The House committee that held hearings on steroid use in Major League Baseball last month turned its sights on the NFL yesterday, asking NFL Commissioner Paul Tagliabue to provide information on the league's drug testing policy, including the results of its testing for steroids and other performance-enhancing drugs.
The committee said it would send letters Monday with similar requests to a number of other leagues and sports organizations, including the NBA, NHL, Major League Soccer, U.S. Track and Field and the NCAA.
In a letter signed by the Republican chairman and ranking Democrat on the House Government Reform Committee, the NFL was asked to turn over copies of past and present testing policies and details of random testing during the regular season and offseason. It gave the league until next Friday to turn over the documents.
The committee also asked the NFL for specifics on how the policies were negotiated between the NFL and the NFL Players Association, and a summary of all test results since the league began testing in 1989. The letter indicated that the committee was not looking for the names of players who tested positive. The league says 54 players have tested positive for performance-enhancing drugs since 1989, 11 of them over the last two seasons.
Committee aides said it was too early to say whether representatives from the NFL and the other sports bodies would be summoned to testify before the panel. Rep. Henry A. Waxman (D-Calif.), the ranking minority member, was in favor of holding a hearing, particularly in light of this week's CBS report implicating three members of the Carolina Panthers for obtaining illegal prescriptions for steroids and testosterone in 2004, Phillip Schiliro, Waxman's chief of staff, said yesterday.
"New information has called into question the effectiveness of the NFL drug policy," Waxman said in a statement. "I'm pleased that our committee will closely look at that policy as part of our continuing investigation into steroid use in sports."
Tagliabue said the NFL would cooperate with the request. In a letter to the panel released by the league, Tagliabue said, "I have directed our staff to be fully responsive to the committee's request, and our general counsel, Jeff Pash, will be in charge of furnishing the requested information. I will also be certain to stay abreast of our response to the committee's request."
Rep. Thomas M. Davis III (R-Va.), the committee chairman, was not available to comment. A league spokesman said Tagliabue's letter would be the NFL's only response.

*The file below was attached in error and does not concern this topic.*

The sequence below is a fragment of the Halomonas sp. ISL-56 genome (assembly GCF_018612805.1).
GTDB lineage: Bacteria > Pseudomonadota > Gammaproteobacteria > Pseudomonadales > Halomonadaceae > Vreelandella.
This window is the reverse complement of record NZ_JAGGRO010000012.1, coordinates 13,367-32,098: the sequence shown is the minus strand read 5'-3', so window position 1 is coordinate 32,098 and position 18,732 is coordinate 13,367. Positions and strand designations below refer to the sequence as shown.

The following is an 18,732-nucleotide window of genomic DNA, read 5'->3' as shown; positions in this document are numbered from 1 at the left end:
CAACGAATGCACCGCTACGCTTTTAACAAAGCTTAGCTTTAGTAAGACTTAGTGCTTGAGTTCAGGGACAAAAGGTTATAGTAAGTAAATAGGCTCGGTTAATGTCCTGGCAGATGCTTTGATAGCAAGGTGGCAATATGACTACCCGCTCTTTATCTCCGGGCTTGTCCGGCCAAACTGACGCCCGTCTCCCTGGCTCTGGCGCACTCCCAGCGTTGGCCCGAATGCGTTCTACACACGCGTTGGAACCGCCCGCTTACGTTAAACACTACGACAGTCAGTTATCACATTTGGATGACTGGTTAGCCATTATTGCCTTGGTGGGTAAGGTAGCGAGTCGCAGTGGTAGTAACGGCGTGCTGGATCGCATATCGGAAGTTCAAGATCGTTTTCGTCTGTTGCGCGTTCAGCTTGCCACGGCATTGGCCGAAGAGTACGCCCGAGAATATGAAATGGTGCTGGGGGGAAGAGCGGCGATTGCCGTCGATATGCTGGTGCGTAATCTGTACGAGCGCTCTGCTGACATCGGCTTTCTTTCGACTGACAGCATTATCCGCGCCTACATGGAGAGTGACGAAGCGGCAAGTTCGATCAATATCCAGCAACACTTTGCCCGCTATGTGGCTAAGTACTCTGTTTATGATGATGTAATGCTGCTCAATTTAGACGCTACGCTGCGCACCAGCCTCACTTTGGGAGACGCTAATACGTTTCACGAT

Gene Upshaw, executive director of the NFL Players Association, declined to comment on any questions involving steroids, saying he would respond after he meets with Tagliabue, most likely in New York next week. Their discussions also will include more conversation about extending the union's collective bargaining agreement with the league beyond the 2007 season.
CBS's "60 Minutes Wednesday" reported that former offensive tackle Todd Steussie, now with Tampa Bay, former center Jeff Mitchell and punter Todd Sauerbrun escaped detection for steroid use from the NFL's testing program before the 2004 Super Bowl. Steussie, according to records obtained by CBS, filled 11 prescriptions for testosterone cream over an eight-month period in 2004 and Mitchell reportedly filled seven testosterone prescriptions.
Sauerbrun, a Pro Bowl punter, reportedly had prescriptions for syringes and stanozolol, a banned steroid under the NFL program that must be injected to be effective. He also received prescriptions for testosterone. All the prescriptions allegedly were written by James Shortt, a West Columbia, S.C., physician who had been under investigation by the Drug Enforcement Administration. The three Panthers' names surfaced in the investigation, but they were not the prime targets.
"The NFL and baseball are completely different," Schiliro said last night. "The NFL seems to have a policy in place. The question we would want answered is, 'Does your policy work?' The question for baseball was, 'Did baseball ever want to do something about the problem?' Every step of the way, baseball was reluctant to deal with it. The NFL hasn't been, but when you watch '60 Minutes,' those guys didn't test positive, which raises the obvious question, how did that happen?"
Robert White, the spokesman for the House committee, said, "I don't know if we have a general impression [about the NFL] at this point. Obviously everyone is curious about the Panthers the last couple of weeks. I don't know if it indicates flaws or weaknesses in their program, or whether players are just finding ways to get around it. We know sometimes these drugs can outpace the testing."